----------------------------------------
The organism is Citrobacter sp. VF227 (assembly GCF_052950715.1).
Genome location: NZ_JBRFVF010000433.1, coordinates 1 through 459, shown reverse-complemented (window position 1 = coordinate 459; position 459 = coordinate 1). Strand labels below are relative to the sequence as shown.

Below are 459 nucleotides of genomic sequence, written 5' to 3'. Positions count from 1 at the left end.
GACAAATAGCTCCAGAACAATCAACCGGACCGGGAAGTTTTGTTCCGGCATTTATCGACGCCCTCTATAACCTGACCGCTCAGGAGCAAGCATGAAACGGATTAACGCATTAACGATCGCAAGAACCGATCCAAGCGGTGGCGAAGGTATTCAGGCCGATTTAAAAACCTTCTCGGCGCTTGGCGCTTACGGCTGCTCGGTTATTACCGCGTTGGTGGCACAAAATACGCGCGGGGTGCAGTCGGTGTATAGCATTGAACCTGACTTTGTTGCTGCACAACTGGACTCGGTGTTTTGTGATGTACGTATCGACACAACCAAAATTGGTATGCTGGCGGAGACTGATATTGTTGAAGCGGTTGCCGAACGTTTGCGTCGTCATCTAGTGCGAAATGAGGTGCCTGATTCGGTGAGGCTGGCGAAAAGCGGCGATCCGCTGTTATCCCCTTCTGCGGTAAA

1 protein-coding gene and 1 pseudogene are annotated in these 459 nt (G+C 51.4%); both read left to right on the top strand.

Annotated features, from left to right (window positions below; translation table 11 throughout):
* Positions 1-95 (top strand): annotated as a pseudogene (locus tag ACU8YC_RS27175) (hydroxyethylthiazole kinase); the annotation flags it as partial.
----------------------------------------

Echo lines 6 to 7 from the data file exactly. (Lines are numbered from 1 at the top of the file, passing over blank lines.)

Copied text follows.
Annotated features, from left to right (window positions below; translation table 11 throughout):
* Positions 1-95 (top strand): annotated as a pseudogene (locus tag ACU8YC_RS27175) (hydroxyethylthiazole kinase); the annotation flags it as partial.